There’s a good chance that your valiant pursuit of a healthy lifestyle does not include regular trips through the golden arches for a Big Mac. Yet you probably wouldn’t turn down a lunch of two California rolls and an appetizer at your favorite sushi restaurant. Well, unfortunately, if you do the meal math, you will be surprised—and not pleasantly. Though it’s hard to believe, the reality is that burger is the lower calorie choice. Talk about a diet delusion!
Japan has the highest number of centenarians in the world and many are convinced their diet is the key to their longevity. Here in America we love our sushi, but even though our version of it may taste light and delicious, it can be loaded with hidden diet disasters. Case in point: that 500+ calorie, double order of California roll.
Fortunately, there is no need to throw in the chopsticks. In fact, the Japanese menu is filled with heart healthy, smart options. All it takes is a little attention to the small print to create healthy sushi rolls that are as diet friendly as they are delicious.
Below are a few simple sushi secrets to help navigate this potentially diet busting minefield without tipping the scales. Add these to your general list of healthy eating tips!
Start your sushi adventure with a low calorie, high protein appetizer like edamame. Sushi is generally a high sodium meal, so request the shelled soybean be only lightly salted or pass on the salt altogether to try to keep sodium levels in check.
A small veggie-filled green salad with dressing on the side, antioxidant-rich seaweed salad, or cup of miso soup with tofu and veggies will help fill you up and keep you from over indulging on your healthy sushi rolls. Though there is plenty of sodium in these courses, they are still lighter options that will help pace the meal. Remember to drink plenty of water to flush out the excess salt.
White Rice is a Diet Don’t
As a sushi diet don’t, rice is in a class by itself. The average sushi roll contains about a cup of white rice. If you are eating multiple rolls, those calories can really add up. Today’s sushi restaurants will make rolls with healthier options like brown rice, which is high in fiber, and a great source of manganese, selenium and magnesium. To cut calories even more, you can ask the chef to use half the usual amount of rice. Or take it a step further and instead of a standard sushi roll, order a Naruto style roll which wraps the fish in thin cucumber slices and is completely rice free.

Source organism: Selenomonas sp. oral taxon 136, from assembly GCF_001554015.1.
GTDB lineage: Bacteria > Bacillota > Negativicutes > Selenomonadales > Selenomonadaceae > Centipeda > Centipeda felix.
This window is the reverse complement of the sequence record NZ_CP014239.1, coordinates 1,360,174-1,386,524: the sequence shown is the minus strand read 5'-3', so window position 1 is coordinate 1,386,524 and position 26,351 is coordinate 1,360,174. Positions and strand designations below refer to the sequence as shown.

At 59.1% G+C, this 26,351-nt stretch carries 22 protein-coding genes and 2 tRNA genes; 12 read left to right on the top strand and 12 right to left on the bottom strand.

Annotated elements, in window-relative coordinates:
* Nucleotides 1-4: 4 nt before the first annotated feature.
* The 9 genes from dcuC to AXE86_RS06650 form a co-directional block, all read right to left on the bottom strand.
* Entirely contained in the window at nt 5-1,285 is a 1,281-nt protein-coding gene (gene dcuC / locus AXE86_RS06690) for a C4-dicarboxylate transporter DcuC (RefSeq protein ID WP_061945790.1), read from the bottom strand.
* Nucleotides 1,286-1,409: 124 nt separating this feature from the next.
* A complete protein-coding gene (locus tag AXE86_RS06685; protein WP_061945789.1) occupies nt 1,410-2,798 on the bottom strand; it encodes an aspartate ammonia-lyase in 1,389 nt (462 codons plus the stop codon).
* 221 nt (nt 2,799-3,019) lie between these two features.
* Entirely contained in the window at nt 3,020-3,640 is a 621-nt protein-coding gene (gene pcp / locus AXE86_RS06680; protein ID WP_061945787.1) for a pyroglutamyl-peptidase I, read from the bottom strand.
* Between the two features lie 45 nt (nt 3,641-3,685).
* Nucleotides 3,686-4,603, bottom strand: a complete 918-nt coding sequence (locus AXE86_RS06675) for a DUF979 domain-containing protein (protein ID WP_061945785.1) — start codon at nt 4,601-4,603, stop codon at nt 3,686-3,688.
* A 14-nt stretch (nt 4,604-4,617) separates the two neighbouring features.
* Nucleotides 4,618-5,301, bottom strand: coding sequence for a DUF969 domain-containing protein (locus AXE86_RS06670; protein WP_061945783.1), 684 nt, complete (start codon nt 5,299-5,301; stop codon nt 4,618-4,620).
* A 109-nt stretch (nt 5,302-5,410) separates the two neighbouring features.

If you’re ordering a teriyaki or hibachi meal, lose the rice on the side and request soba noodles instead. Made from whole grain buckwheat, soba is a higher fiber, higher protein side dish alternative.
Sashimi It Is
Your best bet at the sushi bar is a few pieces of sashimi, raw fish minus the rice and seaweed that come with the maki sushi option. Packed with protein, sashimi is free from the dietary pitfalls of the rice laden choices. Try salmon and tuna, both of which are low in calories, but high in protein, omega 3s and vitamin D. Of course, it is important to make sure you only consume the highest quality raw fish from a reputable establishment.
Easy on the Sauce
That tasty spicy mayo, cream cheese and sweet eel sauce that makes your favorite sushi roll irresistible is also sending the calorie count and fat content through the pagoda roof. Steer clear of rolls with creamy or mayo filling. Be aware that the “spicy” in that spicy tuna roll refers to that huge dollop of mayo. If it’s a kick you want, wasabi is the perfect substitute. But remember, a little wasabi goes a long way.
Soy is No Joy
Speaking of sauce, let’s talk soy. Traditional soy sauce is basically liquid sodium. A tablespoon contains about half the adult daily sodium recommendation. Limit your use to lightly dipping and even then, choose the low-sodium sauce whenever it’s available.
Beware of the Crunch
Tempura is code for deep fried and loaded with saturated fat. So, pass on those battered dumplings, fish, and the deep fried soft-shelled crabs in the spider roll. Culprits that are a little less obvious are rolls labeled “crispy” or “crunchy”. They contain either some fried element or fried tempura flakes. These are about as healthy as French fries and should be crossed off your sushi list.
Say Yes to Veggie Rolls
When choosing healthy sushi rolls, don’t overlook vegetarian choices. Veggie rolls with ingredients like fresh cucumber, avocados, and sea vegetables are both delicious and nutritious. A powerful healing food, sea vegetables are full of nutrients like vitamin K, magnesium, and folate.
Not Just a Garnish
Ginger is like sushi’s poor relation. It’s always there and mostly ignored. Next time you see that ginger piled on the plate, eat it! Ginger is an effective antimicrobial and antiviral agent that helps to boost the immune system. It is also a good source of potassium, magnesium, copper, and manganese.
It’s Green. It’s filled with Antioxidants. It’s Tea.
Green tea wins as best beverage choice for sushi night. Filled with the antioxidants that fight free radicals, green tea is the perfect complement to your sushi meal. If you can’t imagine girl’s night out without a cocktail, instead of reaching for the sugary specialty cocktails, stick to lighter fare like one glass of white wine.
With a little thought and some moderation, you can enjoy healthy sushi as often as the spirit moves—without fear of going up a dress size. Watch what you order, keep portions reasonable, and enjoy!